Tweet that? Know your social media obligations under the National Law

Once upon a time, interacting with patients was something that only happened face-to-face, over the phone or via snail mail.

But in our brave new digital world, people are increasingly choosing to interact with various professions, including dentistry, over social media.

The array of sites and thus options is extensive, ranging from news and social networking sites like Facebook, Twitter and WhatsApp through to media sharing platforms like YouTube, Pinterest and Instagram to discussion forums like Reddit and Whirlpool and on to professional networking sites like Linkedin and content production platforms such as Tumblr, Wordpress and Blogger.

Recognising this seismic shift in the communications landscape, AHPRA and the National Boards have released new guidance on social media that aims to set out a dentist’s obligations under the Health Practitioner Regulation National Law (National Law).

The first thing to remember is that existing obligations remain in place.

“When using social media, the Health Practitioner Regulation National Law (the National Law), your National Board’s code of ethics and professional conduct (the Code of conduct) and the Guidelines for advertising regulated health services (the Advertising guidelines) apply, just as when you interact in person. A listing of relevant documents and resources is available here (document listing resources).”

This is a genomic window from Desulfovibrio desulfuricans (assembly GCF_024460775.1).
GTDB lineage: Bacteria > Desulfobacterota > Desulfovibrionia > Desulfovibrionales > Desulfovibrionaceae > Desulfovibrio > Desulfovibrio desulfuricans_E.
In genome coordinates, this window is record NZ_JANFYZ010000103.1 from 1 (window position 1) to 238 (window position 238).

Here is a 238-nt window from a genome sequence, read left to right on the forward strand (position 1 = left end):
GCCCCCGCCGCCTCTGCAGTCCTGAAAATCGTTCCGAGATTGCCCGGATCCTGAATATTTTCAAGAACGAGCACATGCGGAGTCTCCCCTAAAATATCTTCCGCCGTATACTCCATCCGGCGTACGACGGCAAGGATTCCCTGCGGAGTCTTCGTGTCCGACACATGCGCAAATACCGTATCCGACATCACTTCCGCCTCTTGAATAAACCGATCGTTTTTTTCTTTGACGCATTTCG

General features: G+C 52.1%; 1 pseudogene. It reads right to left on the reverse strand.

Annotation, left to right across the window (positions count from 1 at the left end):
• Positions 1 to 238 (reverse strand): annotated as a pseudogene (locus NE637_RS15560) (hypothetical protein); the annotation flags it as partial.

These obligations can be met when using social media by:

• complying with confidentiality and privacy obligations
• complying with your professional obligations as defined in your Board’s Code of conduct
• maintaining professional boundaries
• communicating professionally and respectfully with or about patients, colleagues and employers, and
• not presenting information that is false, misleading or deceptive, including advertising only claims that are supported by acceptable evidence.

One of the primary aims of the National Law is protection of the public, an objective that fundamentally influence AHPRA’s guidance on the use of social media at your practice and which should guide the material you choose to disseminate through which platform/s you’re using.

Issues like patient confidentiality, cultural awareness, public health messages, the intersection of personal views and your professional standing, professionalism and the maintenance of professional boundaries must always be a consideration, regardless of whether you are posting in a personal and professional capacity. 

To access the full range of guidance on the use of social media by health practitioners, go to Social media: How to meet your obligations under the National Law